I am researching James Lindley who was my great uncle and who spent part of his life in Barnsley and was prominent in a strike at the ‘Hope Glassworks 1886’.
The Lindley’s came from Castleford, and I have traced them back to the early 1600’s, they were there until the early 1800’s. William Lindley who was the father of James Lindley moved to Leeds from Alerton Bywater after his father John Lindley died at an early age and his mother remarried.
William Lindley married a Jane Lister in 1846 at Leeds St Peter. Jane died four years later of Cholera. William remarried in 1851 to a Mary Ann Edwards and had several Children, one of whom was James Lindley.
James Lindley was born at Jack Lane in Hunslet near Leeds in 1852; he was the son of William Lindley and Mary Ann Lindley nee Edwards. At the time of the 1851 census the family (minus James) were living in Jack Lane Hunslet.
"Hunslet has over 30 mills and factories, chiefly employed in woollen manufacture. It has several potteries and glassworks. Hunslet Lane and Road are now almost a continued street of houses and other buildings, nearly 2 miles in length, with the old, but now greatly enlarged, village of Hunslet, lying on the west side about 1.5 miles from Briggate. Nearby is a large Moor (a boggy, peaty area) and Carr (wetland with small shrub or thin tree cover) crossed by the railway from Middleton and Rothwell Haigh collieries and having extending round their margins many rows of houses and cottages. The crown and flint glass works, and the chemical works of Messrs Bower and several potteries of coarse earthenware.
For more abut Hunslet go to www.hunslet.org
Hunslet in 1932
Crown Glass Works Hunslet
Jack Lane/Joseph Street. Between 1814 and 1861 the Bower family of Hunslet had at least four glass houses in operation, including the "Hunslet Crown Glass Manufactory". They were some of the earliest in the Leeds area, producing flint glass, bottles, retorts and fine window glass. In addition to glass houses they had warehouses in Leeds, London, Manchester and Liverpool. After 1861 the site was occupied by Brookes, then The Yorkshire Decorative Glass Co. By 1964, several auto repair shops and other businesses were using the site which was variously known as Wooler's Buildings, Wood's Buildings, or "The Yard".
The family in 1851 consisted of William and Mary Ann and one son John who was born in 1850. William Lindley was an Ag Lab on the 1851 census.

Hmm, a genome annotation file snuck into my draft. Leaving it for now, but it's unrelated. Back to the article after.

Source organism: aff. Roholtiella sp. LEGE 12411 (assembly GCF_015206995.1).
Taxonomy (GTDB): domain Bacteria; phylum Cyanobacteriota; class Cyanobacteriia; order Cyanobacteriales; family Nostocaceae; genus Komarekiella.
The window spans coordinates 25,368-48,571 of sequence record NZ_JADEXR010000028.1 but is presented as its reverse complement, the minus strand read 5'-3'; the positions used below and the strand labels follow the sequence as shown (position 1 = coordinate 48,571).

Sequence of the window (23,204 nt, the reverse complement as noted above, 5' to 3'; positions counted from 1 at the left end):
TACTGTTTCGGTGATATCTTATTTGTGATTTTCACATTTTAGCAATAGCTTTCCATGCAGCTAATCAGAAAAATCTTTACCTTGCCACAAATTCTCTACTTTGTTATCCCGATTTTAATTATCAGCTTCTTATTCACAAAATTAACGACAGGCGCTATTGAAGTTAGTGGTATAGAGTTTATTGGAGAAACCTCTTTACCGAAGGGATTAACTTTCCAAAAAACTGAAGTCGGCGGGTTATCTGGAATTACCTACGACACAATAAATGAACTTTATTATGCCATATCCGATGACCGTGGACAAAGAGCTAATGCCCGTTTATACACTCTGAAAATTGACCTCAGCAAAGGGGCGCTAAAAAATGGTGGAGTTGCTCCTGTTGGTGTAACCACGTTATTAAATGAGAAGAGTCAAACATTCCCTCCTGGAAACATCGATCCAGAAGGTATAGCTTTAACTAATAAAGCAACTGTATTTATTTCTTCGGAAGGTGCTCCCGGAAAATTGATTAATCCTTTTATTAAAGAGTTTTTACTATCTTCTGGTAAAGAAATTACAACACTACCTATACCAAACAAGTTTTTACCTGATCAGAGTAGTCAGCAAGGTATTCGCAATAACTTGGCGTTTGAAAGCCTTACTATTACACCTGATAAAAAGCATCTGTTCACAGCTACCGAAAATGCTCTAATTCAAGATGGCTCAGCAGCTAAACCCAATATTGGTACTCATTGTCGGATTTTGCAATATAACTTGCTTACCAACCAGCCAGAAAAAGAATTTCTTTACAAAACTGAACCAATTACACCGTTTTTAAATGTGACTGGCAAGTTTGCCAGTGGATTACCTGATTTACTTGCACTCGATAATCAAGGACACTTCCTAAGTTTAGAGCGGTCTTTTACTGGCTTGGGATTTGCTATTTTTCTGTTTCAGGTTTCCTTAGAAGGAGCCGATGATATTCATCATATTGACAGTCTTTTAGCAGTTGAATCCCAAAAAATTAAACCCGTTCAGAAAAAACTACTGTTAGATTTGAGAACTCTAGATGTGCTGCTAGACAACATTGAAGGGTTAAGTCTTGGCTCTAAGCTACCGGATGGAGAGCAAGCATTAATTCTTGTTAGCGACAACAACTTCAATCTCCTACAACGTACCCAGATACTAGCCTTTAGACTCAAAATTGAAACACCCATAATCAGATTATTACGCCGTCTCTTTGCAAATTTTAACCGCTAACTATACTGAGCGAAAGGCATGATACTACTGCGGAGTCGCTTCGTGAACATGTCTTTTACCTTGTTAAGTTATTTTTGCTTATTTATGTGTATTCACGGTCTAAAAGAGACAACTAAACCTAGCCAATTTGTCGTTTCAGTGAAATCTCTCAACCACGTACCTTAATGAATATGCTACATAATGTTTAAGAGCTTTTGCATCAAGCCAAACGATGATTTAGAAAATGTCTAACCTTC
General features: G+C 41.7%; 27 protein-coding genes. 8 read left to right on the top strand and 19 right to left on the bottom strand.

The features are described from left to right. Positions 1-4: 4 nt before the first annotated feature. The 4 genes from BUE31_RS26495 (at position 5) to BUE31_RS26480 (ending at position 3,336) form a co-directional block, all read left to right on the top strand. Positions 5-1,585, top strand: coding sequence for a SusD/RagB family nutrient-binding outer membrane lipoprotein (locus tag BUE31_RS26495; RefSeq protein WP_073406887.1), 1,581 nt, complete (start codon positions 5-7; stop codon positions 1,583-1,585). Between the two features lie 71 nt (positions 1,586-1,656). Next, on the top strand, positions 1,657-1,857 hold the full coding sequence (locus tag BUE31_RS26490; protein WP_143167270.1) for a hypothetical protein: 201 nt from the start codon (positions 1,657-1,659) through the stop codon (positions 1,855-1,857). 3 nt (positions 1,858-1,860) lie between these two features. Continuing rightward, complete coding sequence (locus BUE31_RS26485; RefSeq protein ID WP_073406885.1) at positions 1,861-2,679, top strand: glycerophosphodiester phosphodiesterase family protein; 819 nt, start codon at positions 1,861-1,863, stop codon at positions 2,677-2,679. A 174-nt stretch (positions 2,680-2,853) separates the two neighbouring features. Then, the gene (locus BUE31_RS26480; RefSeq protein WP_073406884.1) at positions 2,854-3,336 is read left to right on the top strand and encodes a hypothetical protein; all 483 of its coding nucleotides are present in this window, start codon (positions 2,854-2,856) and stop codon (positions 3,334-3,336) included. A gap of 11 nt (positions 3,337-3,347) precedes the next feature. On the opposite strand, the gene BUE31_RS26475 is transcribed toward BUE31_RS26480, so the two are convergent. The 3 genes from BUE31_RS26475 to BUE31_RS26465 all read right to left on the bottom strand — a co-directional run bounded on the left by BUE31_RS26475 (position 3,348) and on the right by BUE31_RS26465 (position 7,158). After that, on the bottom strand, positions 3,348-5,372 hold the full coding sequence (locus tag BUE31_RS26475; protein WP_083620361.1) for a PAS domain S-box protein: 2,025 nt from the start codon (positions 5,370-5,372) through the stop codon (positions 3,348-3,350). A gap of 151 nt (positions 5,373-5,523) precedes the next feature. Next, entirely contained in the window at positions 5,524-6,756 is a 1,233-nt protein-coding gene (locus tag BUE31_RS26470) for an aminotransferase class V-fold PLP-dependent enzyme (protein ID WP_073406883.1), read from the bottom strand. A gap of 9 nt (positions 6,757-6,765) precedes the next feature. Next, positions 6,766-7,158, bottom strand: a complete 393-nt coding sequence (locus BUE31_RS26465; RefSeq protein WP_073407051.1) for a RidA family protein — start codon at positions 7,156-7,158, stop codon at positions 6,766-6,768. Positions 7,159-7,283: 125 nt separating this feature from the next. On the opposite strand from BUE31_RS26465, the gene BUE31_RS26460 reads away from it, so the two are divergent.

On the 1861 census the family were living in Thornhill Lees Dewsbury and the family now consisted of John, James, Mary and Elizabeth Ann. William was now working at the Kilner Glassworks as were John & James. Both boys were at this time 10 and 8 respectively. In those days, there was no age limit at which children started work.
More children were born at Thornhill Lees’
By the 1871 census the family had moved to Conisbrough to work at the then new Kilner Glass Works.
By 1881 James had moved to Barnsley to work at the Hope Glass Works, he married in 1881 to an Elizabeth Abigail Swan at Barnsley Register Office, whose family were from York, but Elizabeth father was from Durham.
James’ father died in 1880 and James was mentioned as the informer on his father’s death certificate as being at Ardsley. James had several children and must have moved about as his children were born at various places such as Monk Breton, Swinton and Ardsley. The children were – ALEXANDER( was alive on the 1911 census aged 25 and single) , GEORGE WILLIAM, JOHN STANLEY, and CLARA AND LAURA.
James was involved in a strike at the Hope glass works in 1886; this was reported in the Barnsley Chronicle at the time. James was mentioned several times along with his brother John
Map of Barnsley & Stairfoot
A quote from the Barnsley Chronicle of 7th December 1993:
The article entitled: ‘Tragic genius of the Barnsley glass industry’
See also ‘Aspects of Barnsley’ By Brian Elliot
In its first paragraph it says and I quote:
On September 11th 1886 the Hope Glassworks at Stairfoot which employed more than a thousand men and boys went on strike in a dispute over working hours.
On Monday September 20th Dan Rylands the owner, sued, James Lindley one of his glassworkers for the sum of 8s. 2d (41p) in Barnsley Magistrates Court. The sum was reckoned as Lindley’s share of the loses suffered during the strike.
James was quoted as living at Dearne Terrace at the time.
A few years later and certainly by 1890 James was living in ‘New Station Street’ Swinton and working at the local glassworks:
Swinton Glass Works Rotherham, England (c 1852 - )
Built by Messrs Ryland’s, Tillotson & Wilkinson c 1852. Became known as the South Yorkshire Glass Company, then Dale Brown (1933), then Canning Town Glass (1962). Became part of the United Glass Company, under which name it was later known.
James died on the 9th of April 1909 aged 57; he was residing at the time at 34 Eldon Street North Barnsley. His son Alexander was the informant, who was living at the same address aged 24.
James was buried in the Barnsley Cemetary on the 13th of April 1909 grave number 792 section M, also in the same grave are John Stanley Lindley his son who was buried on the 16th of December 1892 aged 3 years, Laura Lindley his daughter buried on the 23rd of May 1896, there were no more burial in that grave. So that leaves the question as to were Elizabeth his wife was buried or did she remarry as she was about 10 years younger than James.
I would be grateful if anyone has any information about James or any of his descendents that may help me in my research.
My acknowledgement. To Brian Elliot for giving me permission to include the image of the Hope Glassworks in the article
You can contact me at firstname.lastname@example.org
See my web site www.lindleyancestors.co.uk
John Lindley 1/1/11